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On Sunday November 20th, as the Brooklyn Nets played the Memphis Grizzlies at home at Barclays Center, a swarm of protestors circled the arena, clad in identical bright purple sweatshirts. As they stood in regimented columns, they chanted something that sounded like, “We are the real Jews! We’ve got good news!” They were members of Israel United in Christ (IUIC), one of an array of groups associated with the Black American religious movement of Hebrew Israelites. They’d surrounded Barclays to protest the Nets’ suspension of star player Kyrie Irving, who had drawn condemnation for tweeting a link to a movie produced by a Hebrew Israelite entrepreneur that perpetuated Holocaust denial and framed modern Jews as imposters.
Irving’s post, and the subsequent weakness of his apology, came on the heels of statements by the rapper Kanye West, who now goes by Ye, that have cast a spotlight on Hebrew Israelism, a religious movement that sees Black people as the true descendants of the Israelites in the Hebrew Bible. Some Hebrew Israelite groups believe Christ is the messiah, while others reject the New Testament. Some have pursued relationships with mainstream Jewish communities and even encouraged their members’ halachic conversions. Other Hebrew Israelite groups regard Jewish communities as imposters and perpetuate traditional antisemitic conspiracies. Those groups, which are called “One Westers” after the Harlem ministry where they originated, are often the most visible. Known for their agitational street corner preaching, they have earned a designation as a hate group by the Southern Poverty Law Center.
Despite their success at organizing superstars like Irving and West and their impressive showing at the Barclays protest, Hebrew Israelites are relatively small in number overall: A 2019 survey by an evangelical research firm found that 4% of Black Americans identified as Hebrew Israelites (though an additional 19% expressed agreement with their “core beliefs”). Yet the One Westers deploy a sophisticated digital organizing strategy to proliferate their incendiary message. And while they typically preach nonviolence, in 2019, a man named David Anderson, who had espoused Hebrew Israelite rhetoric on Facebook, and his girlfriend shot and killed three people at a kosher supermarket in Jersey City, NJ.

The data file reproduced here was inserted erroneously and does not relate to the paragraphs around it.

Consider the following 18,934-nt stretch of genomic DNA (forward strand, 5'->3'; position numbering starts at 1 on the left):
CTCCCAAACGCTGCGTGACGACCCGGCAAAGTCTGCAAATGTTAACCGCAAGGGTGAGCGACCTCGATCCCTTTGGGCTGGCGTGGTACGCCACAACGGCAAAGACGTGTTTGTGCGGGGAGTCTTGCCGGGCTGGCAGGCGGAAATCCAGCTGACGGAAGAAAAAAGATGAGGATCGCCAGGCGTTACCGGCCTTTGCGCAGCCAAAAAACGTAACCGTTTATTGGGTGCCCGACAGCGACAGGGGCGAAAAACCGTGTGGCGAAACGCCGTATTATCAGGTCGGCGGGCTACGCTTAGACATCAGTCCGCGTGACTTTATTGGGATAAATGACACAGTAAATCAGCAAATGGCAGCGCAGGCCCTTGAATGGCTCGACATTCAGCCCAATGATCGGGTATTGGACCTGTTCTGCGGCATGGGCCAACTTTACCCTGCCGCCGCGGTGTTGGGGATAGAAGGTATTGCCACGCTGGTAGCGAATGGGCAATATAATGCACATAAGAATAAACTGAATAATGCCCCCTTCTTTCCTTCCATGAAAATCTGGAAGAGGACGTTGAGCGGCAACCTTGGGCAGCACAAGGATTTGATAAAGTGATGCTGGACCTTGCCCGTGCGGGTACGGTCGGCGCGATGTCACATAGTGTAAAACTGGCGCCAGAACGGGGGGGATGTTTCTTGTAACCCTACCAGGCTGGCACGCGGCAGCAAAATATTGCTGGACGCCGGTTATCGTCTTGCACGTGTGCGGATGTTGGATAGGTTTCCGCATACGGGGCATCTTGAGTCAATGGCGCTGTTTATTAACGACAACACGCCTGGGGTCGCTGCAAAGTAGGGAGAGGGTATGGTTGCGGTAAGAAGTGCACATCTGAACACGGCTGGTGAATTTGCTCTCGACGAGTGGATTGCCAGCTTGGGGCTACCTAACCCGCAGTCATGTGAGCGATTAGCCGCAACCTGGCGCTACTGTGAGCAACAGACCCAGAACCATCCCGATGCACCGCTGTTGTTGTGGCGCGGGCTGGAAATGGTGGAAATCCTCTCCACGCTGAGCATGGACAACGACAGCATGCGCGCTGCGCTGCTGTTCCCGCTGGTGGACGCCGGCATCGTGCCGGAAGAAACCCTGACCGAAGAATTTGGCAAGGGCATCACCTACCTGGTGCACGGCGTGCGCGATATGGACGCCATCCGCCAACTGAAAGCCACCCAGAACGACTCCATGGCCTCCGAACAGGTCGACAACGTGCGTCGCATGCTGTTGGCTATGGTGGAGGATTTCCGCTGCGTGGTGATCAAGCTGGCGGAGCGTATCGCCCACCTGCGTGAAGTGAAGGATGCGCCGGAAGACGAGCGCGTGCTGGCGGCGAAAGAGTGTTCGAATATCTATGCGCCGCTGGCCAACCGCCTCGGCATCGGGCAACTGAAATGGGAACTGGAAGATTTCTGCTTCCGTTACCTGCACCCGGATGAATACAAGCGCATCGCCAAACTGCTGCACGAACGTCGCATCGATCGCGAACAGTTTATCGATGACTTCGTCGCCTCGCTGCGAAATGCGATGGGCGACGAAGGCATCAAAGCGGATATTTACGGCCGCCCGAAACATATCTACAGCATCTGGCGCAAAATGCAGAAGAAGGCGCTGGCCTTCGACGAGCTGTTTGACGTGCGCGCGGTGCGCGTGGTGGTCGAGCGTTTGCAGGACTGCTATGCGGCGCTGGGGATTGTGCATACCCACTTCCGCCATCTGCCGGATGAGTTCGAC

To understand the Hebrew Israelite movement, I interviewed Sam Kestenbaum, a reporter covering religion in America who has extensively reported on Hebrew Israelism. Kestenbaum and I spoke about the historical origins of the movement, the relationship between the Jewish community and Hebrew Israelites, and why its provocative wing is currently having a cultural moment. This interview has been edited for length and clarity.
Mari Cohen: What are the basics of Hebrew Israelite theology?
Sam Kestenbaum: Hebrew Israelism is a Black American religious movement that emerged in the late 19th century, a time when there was a lot of speculation about the current identity and whereabouts of the biblical Israelites. We see other examples, like Mormonism, which involves theological speculation about who the Israelites are, and Anglo Israelites, who identify British people as the true Jews.
The innovation of a number of religious leaders that we would now call Hebrew Israelites was to say the true Jews of the Bible are Black people in America. In some ways it flipped the racial discourse that spoke about Blackness as a curse—the curse of Ham. [Some Christians in the American South argued that Black people were the descendants of Noah’s son Ham, whom he cursed to servitude, in order to justify slavery.] These figures were saying, “No, in fact, we are the main characters of this book.” And that remains the throughline of the movement. If there’s one thing that unifies all these disparate groups that would call themselves Hebrew Israelites, it is a genealogical, racial identification with the People of the Book.
MC: Some Hebrew Israelite groups traffic in antisemitic provocations—like saying that Ashkenazi, Mizrahi, and Sephardi Jews are actually imposters stealing the legacy of the Israelites. What are those groups like?